Sunday, December 2, 2012

Chris Stamp: from rock and roll to role play and addictions

Christopher Stamp 

Chris Stamp, the star-making co-manager of The Who – who became a psychotherapist and brought psychodrama and experiential therapy to many organizations that served the addicted and the homeless – died of cancer on Nov. 24 in New York City at the age of 70. 

Never far from theater, he began his career as a young man as a prop handler in his hometown of London. He co-discovered the rock band The Who in 1963 and created Track Records, the first independent record label in England. He later served as executive producer of Ken Russell's 1975 film adaptation of The Who's rock  opera "Tommy." 

Chris went to rehab for serious drug and alcohol problems in 1987 and later returned to school, obtaining credentials as a licensed mental health counselor (LMHC) and a credentialed alcohol and substance abuse counselor (CASAC) and a certified experiential therapist (CET).

He worked in the addictions field since 1995. I met Chris when I worked at the Caron Treatment Centers in Pennsylvania and he was associated with Caron's New York City office. I imagine that he must have brought the same considerable energy, talent and creativity to treatment that he had brought to the music business, initiating and innovating experiential groups at Gracie Square Hospital and at Arms Acres and  work with the homeless population for two years at the Neighborhood Coalition for Shelter.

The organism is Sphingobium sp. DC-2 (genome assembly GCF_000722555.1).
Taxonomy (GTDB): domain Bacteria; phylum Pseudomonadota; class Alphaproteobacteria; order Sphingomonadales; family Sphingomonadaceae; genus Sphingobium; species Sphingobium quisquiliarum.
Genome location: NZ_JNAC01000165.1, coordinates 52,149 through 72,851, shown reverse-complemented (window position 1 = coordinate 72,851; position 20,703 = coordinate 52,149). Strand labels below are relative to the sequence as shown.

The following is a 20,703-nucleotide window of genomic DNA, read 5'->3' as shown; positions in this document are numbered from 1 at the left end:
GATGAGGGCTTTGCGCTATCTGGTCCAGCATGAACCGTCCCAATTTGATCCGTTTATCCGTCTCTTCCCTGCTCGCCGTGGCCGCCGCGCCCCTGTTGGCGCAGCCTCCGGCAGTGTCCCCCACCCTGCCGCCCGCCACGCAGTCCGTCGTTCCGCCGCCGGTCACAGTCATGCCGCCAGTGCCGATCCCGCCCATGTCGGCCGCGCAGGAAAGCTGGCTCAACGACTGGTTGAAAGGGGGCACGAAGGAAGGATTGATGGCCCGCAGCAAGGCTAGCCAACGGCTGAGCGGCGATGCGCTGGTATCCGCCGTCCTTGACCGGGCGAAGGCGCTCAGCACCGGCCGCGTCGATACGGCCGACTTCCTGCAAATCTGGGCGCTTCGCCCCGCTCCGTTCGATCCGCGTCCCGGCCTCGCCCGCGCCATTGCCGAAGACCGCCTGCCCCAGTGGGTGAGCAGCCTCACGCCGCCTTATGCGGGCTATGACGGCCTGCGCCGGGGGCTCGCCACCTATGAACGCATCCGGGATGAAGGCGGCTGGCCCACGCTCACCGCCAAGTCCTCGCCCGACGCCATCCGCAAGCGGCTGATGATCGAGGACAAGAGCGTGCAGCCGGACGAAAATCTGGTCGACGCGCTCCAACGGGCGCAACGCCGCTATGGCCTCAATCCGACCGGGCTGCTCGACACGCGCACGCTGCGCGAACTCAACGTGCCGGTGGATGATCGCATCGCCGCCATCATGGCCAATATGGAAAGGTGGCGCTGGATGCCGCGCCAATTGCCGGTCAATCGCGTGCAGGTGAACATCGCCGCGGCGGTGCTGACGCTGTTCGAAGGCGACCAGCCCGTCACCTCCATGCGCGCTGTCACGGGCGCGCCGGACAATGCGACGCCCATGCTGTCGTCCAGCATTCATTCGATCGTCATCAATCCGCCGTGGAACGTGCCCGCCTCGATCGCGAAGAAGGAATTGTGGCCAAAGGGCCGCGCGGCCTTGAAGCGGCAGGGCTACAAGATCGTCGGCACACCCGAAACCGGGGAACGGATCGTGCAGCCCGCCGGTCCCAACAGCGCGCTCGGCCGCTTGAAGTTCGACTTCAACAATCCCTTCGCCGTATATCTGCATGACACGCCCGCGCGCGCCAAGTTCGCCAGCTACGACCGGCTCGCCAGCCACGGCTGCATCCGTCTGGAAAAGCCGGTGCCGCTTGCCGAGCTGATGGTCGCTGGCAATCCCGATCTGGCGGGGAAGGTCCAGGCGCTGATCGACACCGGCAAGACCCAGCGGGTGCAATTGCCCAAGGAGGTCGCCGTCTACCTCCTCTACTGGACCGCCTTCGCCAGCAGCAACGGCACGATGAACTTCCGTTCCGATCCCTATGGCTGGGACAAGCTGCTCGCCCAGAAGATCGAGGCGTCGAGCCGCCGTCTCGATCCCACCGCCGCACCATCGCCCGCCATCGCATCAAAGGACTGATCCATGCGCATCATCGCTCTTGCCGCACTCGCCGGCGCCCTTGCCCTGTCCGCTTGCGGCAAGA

He worked for a decade as a consultant at the Freedom Institute in New York, bringing psychodrama to expand its addiction treatment programs. He maintained a private practice in New York and East Hampton, Long Island -- where he became a kind of guru to many recovering alcoholics and addicts -- with his wife Calixte Stamp, a certified experiential psychotherapist.

He was active in the American Society of Group Psychotherapy and Psychodrama as a member of its executive council and its international committee.

In addition to pursuing training in psychodrama, he became a certified auricular acupuncturist and a Reiki Master. At the time of his death, he had been the subject of a documentary film titled “The Stamp and Lambert Story,” based on his business relationship with drug-using Kit Lambert, who died of a brain hemorrhage in 1981; he was reportedly  writing his autobiography.

Pete Townshend remembered Stamp with a touching essay on The Who's web site, calling him "loved and respected" by hundreds of people who he met in his work as a counselor. News of his death has appeared around the world, including Rolling Stone and The New York Times, no doubt introducing many more readers to the presence of psychodrama and experiential therapies.

His  funeral service is scheduled on Tuesday, Dec. 4, at Old Whaler's Church, Sag Harbor, N.Y.